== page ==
Has Ciudad Juarez found a solution to drug violence?
Has Ciudad Juarez found a solution to drug violence?
Muscle Bound Kangaroo Moves Into Suburb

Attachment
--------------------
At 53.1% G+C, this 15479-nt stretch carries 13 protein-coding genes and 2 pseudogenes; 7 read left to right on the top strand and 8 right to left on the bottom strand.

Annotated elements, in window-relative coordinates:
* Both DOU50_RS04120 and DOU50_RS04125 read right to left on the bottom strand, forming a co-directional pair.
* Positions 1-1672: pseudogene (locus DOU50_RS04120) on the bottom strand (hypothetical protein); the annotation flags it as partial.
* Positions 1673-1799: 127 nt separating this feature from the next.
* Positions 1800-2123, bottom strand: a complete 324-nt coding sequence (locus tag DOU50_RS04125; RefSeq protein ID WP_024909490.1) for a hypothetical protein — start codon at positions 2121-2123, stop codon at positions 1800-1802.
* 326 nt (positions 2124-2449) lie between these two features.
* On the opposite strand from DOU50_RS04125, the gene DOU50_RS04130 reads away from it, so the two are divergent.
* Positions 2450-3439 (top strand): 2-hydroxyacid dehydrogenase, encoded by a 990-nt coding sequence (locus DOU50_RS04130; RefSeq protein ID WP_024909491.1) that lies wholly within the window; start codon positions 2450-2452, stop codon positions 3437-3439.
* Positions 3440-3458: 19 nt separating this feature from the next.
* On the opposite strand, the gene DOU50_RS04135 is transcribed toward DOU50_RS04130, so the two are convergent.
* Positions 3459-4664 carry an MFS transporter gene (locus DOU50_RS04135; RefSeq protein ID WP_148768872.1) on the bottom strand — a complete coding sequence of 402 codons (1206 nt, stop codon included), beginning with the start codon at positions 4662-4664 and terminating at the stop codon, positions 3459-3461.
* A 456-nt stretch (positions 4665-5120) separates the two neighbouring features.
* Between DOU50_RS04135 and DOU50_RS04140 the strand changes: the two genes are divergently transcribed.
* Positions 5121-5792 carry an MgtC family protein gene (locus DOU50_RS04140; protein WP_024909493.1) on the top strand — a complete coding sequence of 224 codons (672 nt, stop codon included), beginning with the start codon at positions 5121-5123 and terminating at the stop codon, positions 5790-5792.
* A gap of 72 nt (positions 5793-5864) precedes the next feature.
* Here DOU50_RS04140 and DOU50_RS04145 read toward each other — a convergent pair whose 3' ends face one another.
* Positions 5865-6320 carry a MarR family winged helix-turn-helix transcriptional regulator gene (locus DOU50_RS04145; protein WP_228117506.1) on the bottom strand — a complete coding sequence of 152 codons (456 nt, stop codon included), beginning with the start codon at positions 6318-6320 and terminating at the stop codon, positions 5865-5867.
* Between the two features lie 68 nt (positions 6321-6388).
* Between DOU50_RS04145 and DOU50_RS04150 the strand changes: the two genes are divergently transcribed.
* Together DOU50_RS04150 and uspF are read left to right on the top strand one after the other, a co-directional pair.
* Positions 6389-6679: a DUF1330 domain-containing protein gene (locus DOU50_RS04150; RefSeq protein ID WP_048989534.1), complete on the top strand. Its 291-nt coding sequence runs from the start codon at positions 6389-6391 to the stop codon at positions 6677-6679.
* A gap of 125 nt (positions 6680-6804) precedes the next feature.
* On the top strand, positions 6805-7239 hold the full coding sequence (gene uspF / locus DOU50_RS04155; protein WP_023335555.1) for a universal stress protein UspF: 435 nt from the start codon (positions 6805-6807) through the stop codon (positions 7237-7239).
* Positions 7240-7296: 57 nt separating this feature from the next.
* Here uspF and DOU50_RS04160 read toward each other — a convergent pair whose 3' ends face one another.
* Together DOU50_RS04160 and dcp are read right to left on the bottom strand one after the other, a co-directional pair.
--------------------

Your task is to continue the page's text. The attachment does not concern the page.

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SCRIPT Until a couple of years ago Ciudad Juarez, on the Mexico-US border, had the highest murder rate in the world. But recently violence has fallen dramatically and the city seems to be returning to life as normal. Local businessmen like bar owner Javier are optimistic. SOUNDBITE 1, Javier Zarraguicoechea, (man) bar owner in Ciudad Juarez (Spanish, 28 sec) “We’re a group of young business owners betting on Ciudad Juarez, bringing new and better places here that clients deserve. You don’t have to go to the US to find a good place, we can have one here, a place with a great atmosphere” (In Spanish: "Somos un grupo de impresarios jóvenes que estamos apostando por Ciudad Juarez, traer lugares nuevos y mejores que el cliente se lo merezca. No es necesario ir a Estados Unidos a buscar un buen lugar. Aquí lo podemos tener, un lugar con buena ambiente".) At the height of violence in 2010, 3000 people were killed here in the war between the Sinaloa cartel, led by Joaquin El Chapo Guzman, one of the world’s richest men, and the Juarez cartel. In 2012, only 750 died. And since January, just 33. The number of killings -- while still shocking -- is without doubt in decline. What’s in dispute are the reasons why. Many say the peace proves simply that El Chapo has won the war and his group’s control of drug trafficking here is no longer contested. The local authority says it’s proof their security policy has worked – more police, patrols day and night, and more people stopped and searched in the street. SOUNDBITE 2, Hector Murguia, (man) mayor of Ciudad Juarez (Spanish, 16 sec) “We can say clearly now, Ciudad Juarez is like Palermo, or Medellin, or New York, or Chicago. It took them ten years to reduce crime, and it took us two.” (In Spanish: "Hoy, podemos decirlo claramente. Ciudad Juarez es como Palermo, como Medellin, como Nueva York, como Chicago. Se tardaron 10 anos en bajar los indices delictivos lo que nos toma nosostros dos anos".) The murders and kidnappings are far from over though - and the drugs trade is very much alive Ciudad Juarez, facing El Paso across the border, continues to be a major crossing point for marijuana, cocaine, and synthetic drugs like methamphetamine. SOUNDBITE 3, Rosario Hermosillo, (woman) Ciudad Juarez resident (Spanish, 17 sec) “There aren’t so many deaths and shootings and all that. It’s not as bad as previous years, but I think it’s still carrying on, it won’t ever really end, it never will” (in Spanish: "No aparecen tantos muertos y tantos balaceras y tanto todo estos. Ya no es tanto como anos pasados pero yo digo que sigue un poco pero no se acaba y eso nunca va a se acabar") The new Mexican government plans to use Juarez as a model for its new policy on fighting drug crime. While the gangs may have stopped killing each other in such numbers here, in other cities like Acapulco, the fighting rages on. SHOTLIST CIUDAD JUAREZ, MEXICO, 13-14 FEBRUARY 2013, SOURCE: AFPTV -VAR of Javier Zarragoicochea arriving at his bar, Rudo -VAR of barman -Javier Zarragoicochea SOUNDBITE 1 -VAR of the centre of Ciudad Juarez -VAR of a municipal police patrol stopping and searching someone -VAR of the patrol -VAR of Hector Murgala, mayor of Ciudad Juarez SOUNDBITE 2 -VAR of the border crossing between Ciudad Juarez and El Paso SOUNDBITE 3 -VAR of the municipal police patrol